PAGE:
We head to the airport in Doha Qatar early in the morning. Already the air is heavy with heat. Humidity is high and my husband’s glasses fog up as soon as he steps outside. The majority of Qatar is not Qataris but those in Qatar for work or travel. It feels like a fascinating and … Continue reading Next Stop Kurdistan
"Now, about Iraq...." We wish we had money for every time someone has asked about our future plans with that sentence! There are a number of questions we've been asked and a number that we have overheard, so to simplify things here is a list of frequently asked questions. You're moving where? We are moving … Continue reading About Iraq….
My younger daughter was recently in Toronto at the wedding of a friend. On return she had some difficulty with her ticket and had to go early to the airport in order to clear it up. As she was talking to a woman in security, she said "I just want to get home." Responding with … Continue reading That Magic Word – Home
Days are passing by quickly, and in every situation I am keenly aware that life as we know it is ending. The other day I sat on my porch in early morning. It has been hot and sticky, with little relief. The small air conditioner in our living room window combined with multiple fans on … Continue reading The View Becomes More Precious
I'm on a balcony in South Carolina looking across at a lake and then mountains. There are mountains, and then more mountains, and beyond that, there are even more mountains. My view is stunning and soul-quieting; soul-quieting during a time where my soul deeply needs rest and my heart is beginning to feel the deep … Continue reading Mountains of Transition
The picture shows a perfect patriotic parfait: blue jello, white whipped cream, red strawberries. Above the perfect parfait was a sign that read "Patriotic Parfait. These Colors Don't Run!" Click the mouse and there's another version - blueberries, whipped cream, strawberries, more whipped cream. Red.White.Blue.Red.White.Blue - the colors echo through the dessert. And indeed, it is gorgeous. … Continue reading On Patriotic Parfaits and Competing Loyalties
It is the last week of June and graduation season for this year will soon be behind us. In any culture, graduations are milestones and rites of passage. They are filled with excitement and butterfly stomachs, a clear sense of accomplishment and an expectation for what might lie ahead. But for the third culture kid, … Continue reading The Last Week – A Graduation Story for the TCK
Every where I look I see graduations. Cambridge and Boston are alive with the activity and color of students who have finished their college or graduate school education. From the bright red gowns of Boston University to the maroon gowns of Harvard, you can't escape this season. And neither can your third culture kid who … Continue reading Graduation Gifts for Your TCK
If you had a few weeks to live, where would you go? A few years ago, writer Roger Cohen asked this question in an opinion piece in the New York Times called “In Search of Home.” He talked about the “landscape of childhood” that place of “unfiltered experience, of things felt rather than thought through, of the world in its … Continue reading If You Had a Few Weeks to Live, Where Would You Go?
"Home is not an answer to a question. It is my grandmother’s front porch where I first saw how dark the night was supposed to be. It is the swimming pool in our first apartment complex in Portland where I learned to see without looking, underwater with my eyes closed like the mermaid I knew … Continue reading Home is Not an Answer to a Question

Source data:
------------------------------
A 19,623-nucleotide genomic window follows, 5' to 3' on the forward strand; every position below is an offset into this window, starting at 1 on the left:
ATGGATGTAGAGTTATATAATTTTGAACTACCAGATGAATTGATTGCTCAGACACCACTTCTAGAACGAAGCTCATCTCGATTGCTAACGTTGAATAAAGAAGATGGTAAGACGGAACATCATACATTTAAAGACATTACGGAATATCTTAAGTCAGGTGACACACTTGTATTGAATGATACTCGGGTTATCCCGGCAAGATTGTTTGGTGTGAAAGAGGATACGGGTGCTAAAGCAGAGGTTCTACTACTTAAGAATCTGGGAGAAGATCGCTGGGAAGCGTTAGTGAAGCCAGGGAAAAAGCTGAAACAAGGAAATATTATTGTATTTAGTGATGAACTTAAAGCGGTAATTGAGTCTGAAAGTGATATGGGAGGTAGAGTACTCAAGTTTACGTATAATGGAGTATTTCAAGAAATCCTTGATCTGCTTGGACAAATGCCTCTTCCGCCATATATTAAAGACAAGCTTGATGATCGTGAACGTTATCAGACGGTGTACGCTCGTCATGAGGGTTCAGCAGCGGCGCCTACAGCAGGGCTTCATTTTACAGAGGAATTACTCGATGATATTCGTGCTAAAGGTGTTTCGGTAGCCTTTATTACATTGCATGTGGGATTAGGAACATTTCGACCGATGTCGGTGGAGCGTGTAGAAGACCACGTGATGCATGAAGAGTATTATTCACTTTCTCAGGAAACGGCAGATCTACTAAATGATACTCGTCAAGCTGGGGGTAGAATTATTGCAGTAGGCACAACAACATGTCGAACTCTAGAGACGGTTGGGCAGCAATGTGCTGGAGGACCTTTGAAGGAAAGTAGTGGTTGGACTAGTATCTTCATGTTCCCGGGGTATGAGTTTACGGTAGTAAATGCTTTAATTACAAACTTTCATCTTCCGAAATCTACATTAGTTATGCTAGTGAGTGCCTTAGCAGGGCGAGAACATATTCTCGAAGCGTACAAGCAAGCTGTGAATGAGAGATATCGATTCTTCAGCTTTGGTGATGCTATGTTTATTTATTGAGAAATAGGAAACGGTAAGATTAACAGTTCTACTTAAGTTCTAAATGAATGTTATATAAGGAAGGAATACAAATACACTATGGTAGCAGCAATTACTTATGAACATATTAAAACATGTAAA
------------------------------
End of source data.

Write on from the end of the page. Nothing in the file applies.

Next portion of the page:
It’s a sunny day in Thessaloniki. The sky is indescribably blue and Mount Olympus is in full view, the snow capping its peak like marshmallow fluff. From far away snow is so pretty! I got up early, knowing that I didn’t want to be rushed, instead opting for a leisurely coffee and pastries. We came … Continue reading I Hate Saying Goodbye
"But those people who are fishes out of water were often the most vibrant ones in the room. I’ve begun to recognize a social type, the Amphibians — people who can thrive in radically different environments." David Brooks "The Rise of the Amphibians" In a recent article in the New York Times, David Brooks writes … Continue reading Amphibians, Chameleons, and Cross Cultural Kids
"Third culture kids, immigrants, refugees, foreigners." "We find each other in unlikely spaces. In the shared experience of other, we find belonging and rest, whether in a short ride to an airport or a long-distance phone conversation. These moments of connection seem to come at the right time, sustaining us until the next encounter, preventing us from … Continue reading No Better Place Than This…
"...but we also knew what it was like to feel temporary, to keep your eye on the clock, to normalise the inevitability of departure so completely that you didn’t think about it, even though you always thought about it." It was six years ago when my mom told me that from age 6 through age … Continue reading Normalizing Departure
A few months ago I was invited to do an interview with Orthodox Christian Network. The interview was with Father Chris Metropulos, President of Hellenic College Holy Cross in Brookline, Massachusetts. I was invited to respond to several questions about growing up in Pakistan, about living in both Pakistan and Egypt as an adult, but … Continue reading On East and West (and In Between!)
Sights, sounds, and smells can transport us to places we love in mere seconds. I hear the Call to Prayer and suddenly I am in Pakistan, walking the dusty streets of Shikarpur. I smell curry and shut my eyes - I could swear I am at the Marhaba in Murree. But I'm not, I'm in … Continue reading Masala Dhaba Memories